New York City has declared an end to the measles outbreak in the Williamsburg neighborhood in Brooklyn. The outbreak ultimately resulted in 654 cases, including 52 hospitalizations and 16 ICU admissions. Most of the cases were in children, and the vast majority were unvaccinated or undervaccinated. Health and elected officials implemented a variety of interventions in an effort to interrupt transmission, including mandatory vaccinations in affected communities and legislation eliminating non-medical exemptions for vaccinations required for school enrollment.
Measles cases worldwide continue to rise, and vaccine hesitancy is to blame. This week’s post is a brief update on the global measles resurgence.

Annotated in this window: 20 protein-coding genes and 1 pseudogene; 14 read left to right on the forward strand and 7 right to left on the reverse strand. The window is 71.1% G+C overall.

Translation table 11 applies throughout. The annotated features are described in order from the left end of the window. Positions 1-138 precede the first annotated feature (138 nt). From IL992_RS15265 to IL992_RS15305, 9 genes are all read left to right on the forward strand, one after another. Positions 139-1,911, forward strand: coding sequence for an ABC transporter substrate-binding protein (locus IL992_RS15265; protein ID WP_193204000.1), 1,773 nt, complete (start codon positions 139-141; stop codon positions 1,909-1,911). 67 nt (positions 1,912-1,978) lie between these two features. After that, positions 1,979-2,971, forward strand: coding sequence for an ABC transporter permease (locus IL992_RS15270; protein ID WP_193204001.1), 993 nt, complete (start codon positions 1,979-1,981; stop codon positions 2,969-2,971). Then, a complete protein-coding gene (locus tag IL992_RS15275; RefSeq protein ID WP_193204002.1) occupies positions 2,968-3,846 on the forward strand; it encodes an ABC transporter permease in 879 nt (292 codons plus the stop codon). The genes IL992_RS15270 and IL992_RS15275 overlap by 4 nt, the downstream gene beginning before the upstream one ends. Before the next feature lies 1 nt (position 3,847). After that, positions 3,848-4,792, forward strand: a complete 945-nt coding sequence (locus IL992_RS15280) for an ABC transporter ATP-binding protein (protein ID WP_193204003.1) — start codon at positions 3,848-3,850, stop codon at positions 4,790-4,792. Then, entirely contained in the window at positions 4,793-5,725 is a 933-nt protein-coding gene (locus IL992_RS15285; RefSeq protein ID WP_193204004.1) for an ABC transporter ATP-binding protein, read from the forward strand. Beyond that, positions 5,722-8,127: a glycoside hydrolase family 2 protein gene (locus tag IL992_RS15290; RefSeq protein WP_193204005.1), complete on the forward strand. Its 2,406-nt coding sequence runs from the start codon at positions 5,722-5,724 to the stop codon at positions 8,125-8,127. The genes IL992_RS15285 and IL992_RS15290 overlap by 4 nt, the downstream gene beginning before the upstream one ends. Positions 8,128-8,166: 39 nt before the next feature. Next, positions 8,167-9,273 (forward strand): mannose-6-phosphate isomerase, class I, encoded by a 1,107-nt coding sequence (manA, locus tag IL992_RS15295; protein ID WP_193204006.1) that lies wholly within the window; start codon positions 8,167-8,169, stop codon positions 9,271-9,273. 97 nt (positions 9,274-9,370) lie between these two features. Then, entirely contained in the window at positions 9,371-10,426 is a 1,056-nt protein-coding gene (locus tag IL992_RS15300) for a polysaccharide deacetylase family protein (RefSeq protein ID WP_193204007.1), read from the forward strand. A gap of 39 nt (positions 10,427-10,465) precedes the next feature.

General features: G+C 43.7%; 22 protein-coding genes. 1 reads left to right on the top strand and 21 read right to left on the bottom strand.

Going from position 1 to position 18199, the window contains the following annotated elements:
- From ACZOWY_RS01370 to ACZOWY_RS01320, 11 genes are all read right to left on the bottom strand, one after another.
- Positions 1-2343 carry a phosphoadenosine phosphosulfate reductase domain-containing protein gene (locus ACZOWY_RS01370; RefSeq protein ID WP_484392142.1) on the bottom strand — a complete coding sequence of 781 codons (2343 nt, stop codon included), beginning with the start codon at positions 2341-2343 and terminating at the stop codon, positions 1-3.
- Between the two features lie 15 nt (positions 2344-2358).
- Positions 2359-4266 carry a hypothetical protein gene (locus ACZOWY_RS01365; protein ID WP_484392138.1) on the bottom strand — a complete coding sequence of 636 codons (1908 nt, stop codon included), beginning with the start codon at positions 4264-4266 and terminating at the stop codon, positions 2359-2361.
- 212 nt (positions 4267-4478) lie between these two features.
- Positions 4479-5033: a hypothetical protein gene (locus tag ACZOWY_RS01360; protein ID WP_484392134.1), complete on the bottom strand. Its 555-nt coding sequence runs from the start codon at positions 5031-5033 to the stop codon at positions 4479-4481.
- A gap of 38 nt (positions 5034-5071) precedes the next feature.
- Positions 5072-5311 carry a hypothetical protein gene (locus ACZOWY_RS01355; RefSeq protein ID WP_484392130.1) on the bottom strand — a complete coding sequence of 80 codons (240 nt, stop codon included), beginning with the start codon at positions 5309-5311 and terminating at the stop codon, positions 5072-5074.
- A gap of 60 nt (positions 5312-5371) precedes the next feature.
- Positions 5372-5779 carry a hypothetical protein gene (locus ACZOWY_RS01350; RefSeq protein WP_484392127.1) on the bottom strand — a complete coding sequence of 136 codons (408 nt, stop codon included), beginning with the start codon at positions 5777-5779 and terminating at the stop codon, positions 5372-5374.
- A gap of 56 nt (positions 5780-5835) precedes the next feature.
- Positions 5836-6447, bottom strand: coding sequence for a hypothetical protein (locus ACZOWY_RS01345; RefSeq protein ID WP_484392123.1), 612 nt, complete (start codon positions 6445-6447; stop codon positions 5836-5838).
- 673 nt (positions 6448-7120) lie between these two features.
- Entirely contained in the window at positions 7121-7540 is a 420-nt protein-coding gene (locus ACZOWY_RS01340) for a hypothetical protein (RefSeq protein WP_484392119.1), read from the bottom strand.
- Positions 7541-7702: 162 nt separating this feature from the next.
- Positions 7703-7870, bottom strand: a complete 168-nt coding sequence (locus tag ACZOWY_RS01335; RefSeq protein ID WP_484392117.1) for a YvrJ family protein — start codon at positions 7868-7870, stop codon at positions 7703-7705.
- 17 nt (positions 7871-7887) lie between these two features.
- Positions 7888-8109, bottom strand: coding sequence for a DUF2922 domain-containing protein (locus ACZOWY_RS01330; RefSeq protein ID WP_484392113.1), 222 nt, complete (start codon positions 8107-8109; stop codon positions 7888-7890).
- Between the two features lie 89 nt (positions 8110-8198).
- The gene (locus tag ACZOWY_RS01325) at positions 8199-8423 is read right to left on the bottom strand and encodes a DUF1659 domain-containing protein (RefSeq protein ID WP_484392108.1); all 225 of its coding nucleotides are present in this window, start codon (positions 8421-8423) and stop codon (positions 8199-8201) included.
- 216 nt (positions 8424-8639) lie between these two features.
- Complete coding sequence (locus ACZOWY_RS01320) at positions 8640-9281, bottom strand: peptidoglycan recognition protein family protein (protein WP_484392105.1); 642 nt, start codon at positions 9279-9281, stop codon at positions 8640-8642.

Earlier this month, WHO adapted their Ebola vaccination strategy in the DRC. This week’s #OutbreakThursday post takes a look at the vaccination effort leading up to this adaptation and the impact that the introduction of a new vaccine may have on continued efforts.
As nationwide measles incidence continues its rapid climb toward the highest yearly total since the disease was declared eliminated in 2000, public health officials are struggling to effectively engage with insular communities—in this case, Ultra-Orthodox Jewish communities—where vaccine-preventable diseases like measles can gain a foothold as a result of low vaccination coverage.